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3,000-Year-Old Monument Found In Southern Mexico


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Archaeologists uncovered a 3,000-year-old Mesoamerican stone monument in southern Mexico of an unknown man.

"It's beautiful and was obviously very important," says University of Wisconsin-Madison archaeologist John Hodgson of the newly discovered stone monument. "But we will probably never know who he was or what the sculpture means in its entirety."

The man is the central figure of a stone monument discovered in 2009 at a site known as Ojo de Agua in Chiapas, Mexico.

Hodgson describes the new monument in the cover article of the current issue of Mexicon, which is a leading peer-reviewed journal of Mesoamerican studies.

Monument 3 is the second carved monument found in Ojo de Agua. Monument 1 was discovered accidentally when a local farmer hit it with a plow in the 1960s.

The newly discovered stone monument was uncovered in the process of digging an irrigation ditch.


Hodgson was able to see the monument's impression in the trench wall and study the soil layers where it had been buried after he received word of the discovery just a few days after it was uncovered.

"Usually sculptures are first seen by archaeologists in private art collections and we normally have no good idea where they came from. The depictions of figures and the motifs change in form through time so you can get an approximate date by comparing styles," he wrote in a press release. "But we were able to date the new monument by where it was found to a narrow 100-year window, which is very rare."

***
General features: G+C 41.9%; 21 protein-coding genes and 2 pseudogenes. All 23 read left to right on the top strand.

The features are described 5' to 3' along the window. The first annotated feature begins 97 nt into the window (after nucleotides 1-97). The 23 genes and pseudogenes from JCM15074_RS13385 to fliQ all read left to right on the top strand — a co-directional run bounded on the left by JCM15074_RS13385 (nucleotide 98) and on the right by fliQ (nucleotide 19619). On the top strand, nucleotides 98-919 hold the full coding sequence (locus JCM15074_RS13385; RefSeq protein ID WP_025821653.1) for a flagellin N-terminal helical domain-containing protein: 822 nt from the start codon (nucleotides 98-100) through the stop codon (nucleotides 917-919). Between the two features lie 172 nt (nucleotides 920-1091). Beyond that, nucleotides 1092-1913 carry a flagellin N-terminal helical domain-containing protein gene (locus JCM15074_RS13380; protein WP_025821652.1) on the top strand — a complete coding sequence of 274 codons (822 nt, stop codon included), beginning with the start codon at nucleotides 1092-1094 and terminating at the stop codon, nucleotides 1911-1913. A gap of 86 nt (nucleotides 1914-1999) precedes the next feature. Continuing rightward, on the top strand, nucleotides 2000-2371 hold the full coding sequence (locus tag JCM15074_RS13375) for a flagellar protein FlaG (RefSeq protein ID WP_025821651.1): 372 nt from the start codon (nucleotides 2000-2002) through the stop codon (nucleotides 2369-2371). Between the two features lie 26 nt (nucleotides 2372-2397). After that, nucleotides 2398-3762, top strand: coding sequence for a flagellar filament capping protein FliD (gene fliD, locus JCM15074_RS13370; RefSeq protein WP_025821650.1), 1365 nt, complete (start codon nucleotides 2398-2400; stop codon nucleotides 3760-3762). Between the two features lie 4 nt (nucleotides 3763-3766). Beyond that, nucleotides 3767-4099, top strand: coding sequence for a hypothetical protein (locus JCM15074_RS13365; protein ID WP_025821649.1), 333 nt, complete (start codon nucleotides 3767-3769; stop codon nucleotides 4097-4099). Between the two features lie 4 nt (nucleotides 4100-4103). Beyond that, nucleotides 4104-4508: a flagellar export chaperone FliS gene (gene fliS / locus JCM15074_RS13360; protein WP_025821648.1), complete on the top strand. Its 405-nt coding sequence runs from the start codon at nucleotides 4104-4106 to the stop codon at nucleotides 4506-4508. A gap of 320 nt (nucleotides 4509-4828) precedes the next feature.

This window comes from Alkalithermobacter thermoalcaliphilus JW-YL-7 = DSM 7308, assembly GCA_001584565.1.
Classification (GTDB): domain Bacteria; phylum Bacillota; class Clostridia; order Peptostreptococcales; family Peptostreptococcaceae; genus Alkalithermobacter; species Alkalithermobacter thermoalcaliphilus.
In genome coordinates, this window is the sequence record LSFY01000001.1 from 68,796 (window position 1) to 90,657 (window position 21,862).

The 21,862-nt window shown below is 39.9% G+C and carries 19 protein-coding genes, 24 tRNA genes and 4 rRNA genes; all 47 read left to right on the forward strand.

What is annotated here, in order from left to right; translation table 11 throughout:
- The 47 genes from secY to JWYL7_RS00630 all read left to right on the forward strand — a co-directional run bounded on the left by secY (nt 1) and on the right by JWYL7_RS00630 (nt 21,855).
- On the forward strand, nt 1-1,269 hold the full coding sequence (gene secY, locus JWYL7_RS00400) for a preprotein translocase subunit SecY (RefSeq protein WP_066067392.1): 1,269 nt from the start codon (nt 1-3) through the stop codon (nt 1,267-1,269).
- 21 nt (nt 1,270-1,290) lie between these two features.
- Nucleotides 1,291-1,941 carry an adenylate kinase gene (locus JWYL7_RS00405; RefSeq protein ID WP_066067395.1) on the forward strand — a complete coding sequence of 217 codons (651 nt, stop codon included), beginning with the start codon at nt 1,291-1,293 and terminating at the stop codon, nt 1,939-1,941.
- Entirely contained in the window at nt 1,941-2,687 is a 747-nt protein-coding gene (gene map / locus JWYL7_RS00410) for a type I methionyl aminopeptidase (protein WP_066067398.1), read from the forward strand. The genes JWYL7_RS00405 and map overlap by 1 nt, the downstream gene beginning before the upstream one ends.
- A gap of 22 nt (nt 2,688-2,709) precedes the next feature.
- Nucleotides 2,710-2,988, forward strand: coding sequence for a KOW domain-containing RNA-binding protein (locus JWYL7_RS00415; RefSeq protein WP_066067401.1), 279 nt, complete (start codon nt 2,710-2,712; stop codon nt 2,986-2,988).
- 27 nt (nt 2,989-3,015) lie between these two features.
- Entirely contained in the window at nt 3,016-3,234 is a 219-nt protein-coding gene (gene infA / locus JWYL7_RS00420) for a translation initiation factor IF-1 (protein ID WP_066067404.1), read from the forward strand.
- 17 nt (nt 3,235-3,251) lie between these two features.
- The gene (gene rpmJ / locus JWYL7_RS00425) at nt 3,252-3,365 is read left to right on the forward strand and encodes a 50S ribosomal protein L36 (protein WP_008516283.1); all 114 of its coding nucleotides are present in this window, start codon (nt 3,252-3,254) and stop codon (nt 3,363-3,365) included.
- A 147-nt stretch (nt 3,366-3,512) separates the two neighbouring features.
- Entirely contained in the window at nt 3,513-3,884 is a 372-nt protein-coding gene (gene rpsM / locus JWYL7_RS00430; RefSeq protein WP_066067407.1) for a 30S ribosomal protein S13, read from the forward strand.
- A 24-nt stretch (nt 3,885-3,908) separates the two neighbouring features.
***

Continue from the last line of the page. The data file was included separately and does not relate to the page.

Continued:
Radiocarbon dating has found the monument to be about 3,000-years-old. Its age corresponds to the Early Formative period, when an early culture known as the Olmec lived in the area.

"Everything means something in this kind of culture," pre-eminent archaeologist Michael D. Coe, a professor emeritus of anthropology at Yale University and expert on Mesoamerican civilizations said in the press release. "It obviously was a public monument — an important one, probably in connection with some really big cheese who lorded it over the area." Coe was not directly involved in the work but is familiar with the newly discovered monument.

"It appears to me to be a depiction of an event or a way to convey other types of information," Hodgson adds. "This dates to a time prior to a developed written language, but like the modern symbol used internationally for the Red Cross, symbols are very efficient at communicating complicated ideas."

The figure on the tablet is depicted wearing an elaborate headdress, loincloth and ornate accessories. The tablet also includes a smaller secondary figure and a series of asymmetric zigzag designs that the authors say could represent lighting, local mountain ranges, or other features of the natural world.

"This is closely connected with agriculture and the cult of the corn god," Coe says, pointing out the zigzags. "Thunderstorms bring the rain."

The monument is 14-inches wide and stands about three feet tall.

Ojo de Agua covers about 500 acres and is the largest site in the area from the time period 1200 to 1000 B.C.

Hodgson expects there are many more clues at Ojo de Agua and hopes to have the opportunity to continue working at the site and perhaps have another look at Monument 3.

"We've just scratched the surface there. The things we've found are fantastic," Hodgson says. "These early societies were a lot more complicated than we thought they were."

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